Philadelphia police to release bodycam video, 911 audio of Walter Wallace Jr. shooting on Wednesday

PHILADELPHIA (WPVI) -- The police bodycam video and 911 audio of a fatal encounter between Philadelphia officers and Walter Wallace Jr. will be released on Wednesday, Nov. 4, according to a statement by city officials and the Wallace family.

Mayor Jim Kenney, District Attorney Larry Krasner, and the Wallace family issued the following joint statement on Friday afternoon:

"The Wallace Family, the Mayor, District Attorney, and Police Commissioner have all agreed that releasing the body camera footage and 911 audio on Wednesday, November 4, by the close of business is in the best interest of our city and its residents. Philadelphians are experiencing an immense amount of pain, and significant unrest persists throughout the entire city. The collective hope of our local government and the Wallace family is that releasing the recordings on November 4 will provide enough time to calm tensions and for the recordings to be released in the most constructive manner possible."

Police Commissioner Danielle Outlaw met with the Wallace family Thursday to review the video.

Their attorney also claims the video shows Wallace was incapacitated after the first shot.

WATCH: Attorney for Walter Wallace Jr. family holds press conference on police shooting
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Attorney for Walter Wallace Jr.'s family held a press conference on October 29, 2020 after reviewing bodycam of the fatal police shooting.



"I saw a person in obvious mental health crisis. My auditory senses heard people shouting, 'He's mental, he's mental,'" said Shaka Johnson, the attorney for the Wallace family.

Johnson said that the Wallace family is not calling for the police officers who fired the fatal shots to be charged with murder.

"And here's why, here's why: they were improperly trained and did not have the proper equipment by which to effectuate their job," Johnson said.

WATCH: Walter Wallace Jr.'s family does not want Philadelphia officers to face murder charges, attorney says
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Walter Wallace Jr.'s family does not want Philadelphia officers to face murder charges, said attorney Shaka Johnson during a press conference on October 29, 2020.



Outlaw has promised transparency and a full comprehensive investigation into the fatal shooting and the officers involved.

The district attorney's office will take into account what is on the video, how many times officers ordered Wallace, who was armed with a knife, to drop the weapon, and what officers knew about his mental health issues and criminal history when they responded.

WATCH: Walter Wallace's father calls out Mayor Kenney during press conference
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The father of Walter Wallace Jr. says he wants justice in his son's death.



The department will also release 911 calls, which could shed light on what his family told dispatchers and how many times that day police were called to the West Philadelphia home. Wallace's mom maintains she called for an ambulance.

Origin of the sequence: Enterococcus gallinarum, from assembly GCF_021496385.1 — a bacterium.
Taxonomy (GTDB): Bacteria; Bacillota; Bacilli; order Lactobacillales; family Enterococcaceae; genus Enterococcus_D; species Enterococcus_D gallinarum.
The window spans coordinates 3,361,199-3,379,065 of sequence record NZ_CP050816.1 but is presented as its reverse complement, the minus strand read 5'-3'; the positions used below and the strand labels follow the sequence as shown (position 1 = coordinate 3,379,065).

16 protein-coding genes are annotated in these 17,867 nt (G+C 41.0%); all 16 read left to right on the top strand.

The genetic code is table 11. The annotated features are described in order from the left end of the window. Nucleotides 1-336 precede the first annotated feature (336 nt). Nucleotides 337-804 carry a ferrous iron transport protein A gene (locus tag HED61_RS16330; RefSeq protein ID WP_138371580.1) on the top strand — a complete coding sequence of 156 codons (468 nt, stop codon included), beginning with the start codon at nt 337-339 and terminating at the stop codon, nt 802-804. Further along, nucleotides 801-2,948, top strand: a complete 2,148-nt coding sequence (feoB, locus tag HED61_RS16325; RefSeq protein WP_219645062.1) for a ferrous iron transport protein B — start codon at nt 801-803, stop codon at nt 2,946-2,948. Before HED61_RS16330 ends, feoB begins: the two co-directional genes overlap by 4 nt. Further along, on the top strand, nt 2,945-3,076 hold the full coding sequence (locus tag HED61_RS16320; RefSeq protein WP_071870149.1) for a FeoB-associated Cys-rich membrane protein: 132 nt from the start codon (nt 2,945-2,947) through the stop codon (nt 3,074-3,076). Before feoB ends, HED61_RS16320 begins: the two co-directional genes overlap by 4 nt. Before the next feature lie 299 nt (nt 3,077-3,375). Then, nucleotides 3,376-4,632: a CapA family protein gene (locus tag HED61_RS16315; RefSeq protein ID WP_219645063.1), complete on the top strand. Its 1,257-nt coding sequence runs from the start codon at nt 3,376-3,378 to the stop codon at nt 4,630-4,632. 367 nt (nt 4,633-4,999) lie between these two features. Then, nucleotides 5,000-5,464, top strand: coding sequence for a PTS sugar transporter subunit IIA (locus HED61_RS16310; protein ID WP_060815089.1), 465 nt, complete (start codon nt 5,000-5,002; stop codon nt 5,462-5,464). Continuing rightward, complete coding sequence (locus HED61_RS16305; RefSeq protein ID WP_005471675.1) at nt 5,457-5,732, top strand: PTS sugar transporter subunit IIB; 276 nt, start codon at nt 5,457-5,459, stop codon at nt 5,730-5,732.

Video captured Wallace Jr.'s altercation with officers before he was killed.

"Put the knife down, put the knife down," one officer can be heard saying.

RAW VIDEO: Video shows officers yelling 'put the knife down' before fatal shooting
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Video shows officers yelling 'put the knife down' before fatal shooting of Walter Wallace on October 26, 2020.


The video does not make it clear whether he was in fact holding a knife, but witnesses and the family attorney confirm he was.

"I understand he had a knife...and I think that does not give you carte blanche to execute a man," said Johnson.

Police officials said they could not confirm what information had been given to the responding officers, whether they were told about a possible mental illness or how many calls they had received for help at Wallace's address Monday.

Outlaw said earlier the officers involved in the shooting were taken off street duty as they investigate. She said the officers' names and other identifying information, including their race, would be withheld until the department could be sure releasing the information would not pose a threat to their safety.

Neither had a Taser or similar device at the time of the shooting, Outlaw said, noting the department had previously asked for funding to equip more officers with those devices.

The two officers each fired at least seven rounds - at least 14 total shots - but police could not say how many times Wallace was struck.

Johnson says the city has failed the Wallace family, the community and its police officers.

"The city has failed, not only the Wallace family, not only the other members of that community, who will be scarred and traumatized for the remainder of their days, but the city has also failed those police officers, it failed them tremendously. The only remedy the police had, in that moment per their thinking, was their service weapon. There was no less lethal action available. And that has been our war cry ever since Tuesday," said Johnson.

The Philadelphia police union supports the release of the bodycam footage calling the case cut and dry. Fraternal Order of Police Lodge 5 President John McNesby has not viewed it yet.

Wallace's killing spawned nights of unrest in the City of Philadelphia. Since Monday, there have been a total of 212 arrests.

Fifty-seven officers have been injured since the unrest. One officer remains hospitalized at this time.

While there were no was no curfew Thursday like the previous night, some streets in Center City were closed to traffic beginning at 9 p.m. They reopened early Friday morning.
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